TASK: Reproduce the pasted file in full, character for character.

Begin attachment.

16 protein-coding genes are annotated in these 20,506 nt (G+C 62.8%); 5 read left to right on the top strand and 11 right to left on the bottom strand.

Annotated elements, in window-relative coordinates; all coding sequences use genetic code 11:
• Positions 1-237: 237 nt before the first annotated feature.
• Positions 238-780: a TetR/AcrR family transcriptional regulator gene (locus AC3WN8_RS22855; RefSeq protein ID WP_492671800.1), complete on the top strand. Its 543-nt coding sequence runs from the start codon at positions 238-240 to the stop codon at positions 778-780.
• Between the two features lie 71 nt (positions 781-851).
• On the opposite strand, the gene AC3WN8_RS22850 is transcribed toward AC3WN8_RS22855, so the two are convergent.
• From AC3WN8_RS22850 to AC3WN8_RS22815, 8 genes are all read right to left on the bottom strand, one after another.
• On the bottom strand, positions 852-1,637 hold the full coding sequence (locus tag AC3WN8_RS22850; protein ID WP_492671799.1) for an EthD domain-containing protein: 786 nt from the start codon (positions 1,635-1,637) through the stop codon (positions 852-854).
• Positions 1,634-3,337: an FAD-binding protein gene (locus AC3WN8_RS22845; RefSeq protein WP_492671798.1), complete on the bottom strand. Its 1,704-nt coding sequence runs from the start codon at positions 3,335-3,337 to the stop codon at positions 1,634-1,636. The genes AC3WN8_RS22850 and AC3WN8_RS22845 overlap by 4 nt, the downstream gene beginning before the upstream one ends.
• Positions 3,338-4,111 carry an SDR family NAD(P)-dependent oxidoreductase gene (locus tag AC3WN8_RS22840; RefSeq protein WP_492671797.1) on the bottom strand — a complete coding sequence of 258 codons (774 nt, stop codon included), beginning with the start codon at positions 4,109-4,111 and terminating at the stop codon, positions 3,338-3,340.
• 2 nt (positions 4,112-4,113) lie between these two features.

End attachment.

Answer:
16 protein-coding genes are annotated in these 20,506 nt (G+C 62.8%); 5 read left to right on the top strand and 11 right to left on the bottom strand.

Annotated elements, in window-relative coordinates; all coding sequences use genetic code 11:
• Positions 1-237: 237 nt before the first annotated feature.
• Positions 238-780: a TetR/AcrR family transcriptional regulator gene (locus AC3WN8_RS22855; RefSeq protein ID WP_492671800.1), complete on the top strand. Its 543-nt coding sequence runs from the start codon at positions 238-240 to the stop codon at positions 778-780.
• Between the two features lie 71 nt (positions 781-851).
• On the opposite strand, the gene AC3WN8_RS22850 is transcribed toward AC3WN8_RS22855, so the two are convergent.
• From AC3WN8_RS22850 to AC3WN8_RS22815, 8 genes are all read right to left on the bottom strand, one after another.
• On the bottom strand, positions 852-1,637 hold the full coding sequence (locus tag AC3WN8_RS22850; protein ID WP_492671799.1) for an EthD domain-containing protein: 786 nt from the start codon (positions 1,635-1,637) through the stop codon (positions 852-854).
• Positions 1,634-3,337: an FAD-binding protein gene (locus AC3WN8_RS22845; RefSeq protein WP_492671798.1), complete on the bottom strand. Its 1,704-nt coding sequence runs from the start codon at positions 3,335-3,337 to the stop codon at positions 1,634-1,636. The genes AC3WN8_RS22850 and AC3WN8_RS22845 overlap by 4 nt, the downstream gene beginning before the upstream one ends.
• Positions 3,338-4,111 carry an SDR family NAD(P)-dependent oxidoreductase gene (locus tag AC3WN8_RS22840; RefSeq protein WP_492671797.1) on the bottom strand — a complete coding sequence of 258 codons (774 nt, stop codon included), beginning with the start codon at positions 4,109-4,111 and terminating at the stop codon, positions 3,338-3,340.
• 2 nt (positions 4,112-4,113) lie between these two features.